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My encounter with a horse called Mason

For as long as I can remember, I’ve always had a thing about horses.  A fascination, you might say.

I don’t have a clue where it came from because we were just about the furthest thing you can imagine from a horsey family and, coming from a council house estate, the pungent aroma of horse dung was as rare as, well, the imaginary stuff that emanates from rocking horses.

The coal man drove a lorry.  As did the rag man.  And all the other merchants used vans of some description, with the exception of Coo McKay the Butchers Boy, who rode a bike with sit-up-and-beg handlebars and a big basket at the front full of stuff you (thankfully) don’t seem to be able to get any more like potted heid, lambs brains and ham shanks.

In fact, the only place you were likely to spot a horse around our way was in the window of the local bookies, where there were always pictures of famous champions such as Arkle, Mill Reef and Red Rum. 

See me?  See horses?  Loved them.

Which is kind of funny really, because last week, a horse very nearly killed me.

Like most smart-alec atheists, I’ve always claimed to not be afraid of dying.  Hey, once you get a birth certificate, then eventually you have to get a death certificate, I always used to breezily announce.  Don’t worry about it.

As of last week, I’ve changed my tune.  I’m still not scared of dying.  It’s just that I don’t want it to happen quite yet.

The day – as is right and proper for the one that could’ve been my last - really couldn’t have been much better. 

A picture perfect early spring afternoon in the bucolic hamlet of Swifts Creek.  A ride up and over gentle rolling hills to a spot where a panoramic view awaited, a comfortable horse under me, the sun on my shoulders, does it get any better than this?

Apparently it doesn’t – or at least not according to our old pal the fickle finger of fate, who managed to contrive what we in the horse business like to call a ‘situation’. 

For no discernible reason, my horse suddenly jinked sideways, causing me to lose my stirrups and be pitched forward onto his neck.  As I did so, he set off downhill, in a sort of half-trot half canter with me hanging on, not in control of said situation in any way, shape or form.

Even then, I might have been all right had it not been for a bit of what now sounds like slapstick comedy but, at the time, wasn’t quite as rib tickling, or at least not in the normally accepted understanding of the phrase.

My riding helmet – yes I was wearing one – slipped in front of my eyes, rendering me effectively blind, plunging down a hill on a horse I was precariously clinging to, at a speed that was – or at any rate seemed to be – increasing by the second.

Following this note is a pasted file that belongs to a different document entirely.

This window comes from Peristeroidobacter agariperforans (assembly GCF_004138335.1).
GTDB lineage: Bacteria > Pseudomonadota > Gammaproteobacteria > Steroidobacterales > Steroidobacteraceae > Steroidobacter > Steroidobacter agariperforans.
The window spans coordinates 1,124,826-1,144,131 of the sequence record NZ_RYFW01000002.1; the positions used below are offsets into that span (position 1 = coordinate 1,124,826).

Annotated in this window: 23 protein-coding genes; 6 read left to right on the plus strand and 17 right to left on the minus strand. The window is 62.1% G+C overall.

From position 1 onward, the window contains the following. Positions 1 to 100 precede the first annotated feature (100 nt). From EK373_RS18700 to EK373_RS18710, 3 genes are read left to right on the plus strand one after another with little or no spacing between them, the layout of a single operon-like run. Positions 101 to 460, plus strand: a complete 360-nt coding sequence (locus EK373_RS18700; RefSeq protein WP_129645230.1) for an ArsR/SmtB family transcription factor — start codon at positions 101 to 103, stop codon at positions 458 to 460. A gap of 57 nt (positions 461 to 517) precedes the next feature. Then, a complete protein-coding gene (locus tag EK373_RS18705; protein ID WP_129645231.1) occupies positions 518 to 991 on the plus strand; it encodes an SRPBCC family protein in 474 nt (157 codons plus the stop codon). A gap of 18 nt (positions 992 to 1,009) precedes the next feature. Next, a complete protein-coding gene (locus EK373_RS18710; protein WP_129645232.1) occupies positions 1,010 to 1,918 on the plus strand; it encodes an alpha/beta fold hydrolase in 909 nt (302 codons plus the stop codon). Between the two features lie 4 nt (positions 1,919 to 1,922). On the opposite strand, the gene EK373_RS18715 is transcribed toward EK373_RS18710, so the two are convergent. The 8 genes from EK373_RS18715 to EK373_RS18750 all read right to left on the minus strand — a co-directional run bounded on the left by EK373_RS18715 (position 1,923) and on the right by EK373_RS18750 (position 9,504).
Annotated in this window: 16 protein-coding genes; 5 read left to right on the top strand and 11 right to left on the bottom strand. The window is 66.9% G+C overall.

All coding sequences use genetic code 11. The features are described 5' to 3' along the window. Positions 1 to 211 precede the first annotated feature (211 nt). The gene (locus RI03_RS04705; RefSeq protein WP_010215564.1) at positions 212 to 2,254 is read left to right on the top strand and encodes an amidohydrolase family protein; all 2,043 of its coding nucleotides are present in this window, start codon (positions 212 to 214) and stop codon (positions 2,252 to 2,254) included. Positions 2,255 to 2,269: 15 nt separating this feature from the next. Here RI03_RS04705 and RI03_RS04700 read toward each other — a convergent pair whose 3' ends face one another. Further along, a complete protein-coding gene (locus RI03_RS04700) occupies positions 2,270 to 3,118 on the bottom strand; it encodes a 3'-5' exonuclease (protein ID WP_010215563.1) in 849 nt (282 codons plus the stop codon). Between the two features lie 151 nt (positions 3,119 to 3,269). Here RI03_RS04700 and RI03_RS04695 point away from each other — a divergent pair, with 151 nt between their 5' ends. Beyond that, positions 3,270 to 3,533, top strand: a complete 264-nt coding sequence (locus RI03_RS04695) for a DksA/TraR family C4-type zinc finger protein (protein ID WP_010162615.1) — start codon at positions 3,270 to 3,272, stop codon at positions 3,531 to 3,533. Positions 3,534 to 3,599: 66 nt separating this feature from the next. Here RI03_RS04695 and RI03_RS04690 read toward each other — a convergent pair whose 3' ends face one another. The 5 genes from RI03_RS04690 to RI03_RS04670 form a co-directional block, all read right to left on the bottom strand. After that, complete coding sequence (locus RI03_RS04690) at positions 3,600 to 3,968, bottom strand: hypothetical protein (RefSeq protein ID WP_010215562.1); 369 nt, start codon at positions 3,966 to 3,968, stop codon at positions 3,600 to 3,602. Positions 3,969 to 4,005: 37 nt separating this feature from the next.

Now this is where it all gets a bit hazy.  I remember thinking that I should make an emergency exit but before I could, the horse effected a quick right hand turn, pitching me into the air and landing on my head; a spectacular sight no doubt though one which I have absolutely no memory of.

The next part I can only recount via my riding companion who, fearing the worst, managed to get me to our local Bush Nurse Centre from when I was transported, unconscious, by helicopter no less to the nearest Hospital, which happens to be the small matter of several hundred miles away.

Copious tests, x-rays, scans and the like eventually revealed no worse than cracked ribs and severe concussion, a verdict which, I was informed, would have been far worse had I not been wearing a safety helmet.  Yes, that’s right, the same piece of equipment that slipped over my eyes rendering me unsighted and highly vulnerable in the first place, actually stepped up to the plate and, according to the doctors, unquestionably saved my life.

So, there we are.  I’m still here.  But it was a close run thing.  Having cracked ribs is no fun and neither are the awful persistent headaches that accompany concussion but, on balance, it’s a whole lot better than the alternative.

What’s more, being reminded on your mortality also has another benefit, reminding you how precious life is, how quickly it can be taken away and how important it is to make the most of it whilst you can.

In fact, if I was feeling like being a bit of a pretentious twit about it, I might say that I feel a little like the condemned Cavaradossi  in the opera Tosca as he considers how much he loves life the night before his execution by singing the achingly beautiful ‘E Lucevan le Stelle’. 

‘I have never loved life so much – loved life so much!’

But, not of course being a pretentious twit, I wouldn’t do that.

Postscript.

I came from a family of dyed-in-the-wool working class bluenoses.  My dad and most of the males in my family were not only Gers supporters but also members of the United Grand Lodge of Scotland known informally as, of course,  ‘The Masons.

One time, rummaging around at home, I found a masonic handbook which contained secret details about the famous Masonic handshake and various signs and coded phrases brother Masons use to covertly communicate their affiliation. 

Naturally I then took great delight in extracting the you-know-what out of the stuff contained in the book, along with my pals and assorted other sceptical non-adherents.

I was told the penalty for revealing Masonic secrets was death most horrible and painful but what did I care about that – it was a laugh wasn’t it? – and let’s face it, nothing is better than a good belly laugh at the expense of the Pudding Basins.

The name of the horse that nearly killed me? 

Mason.

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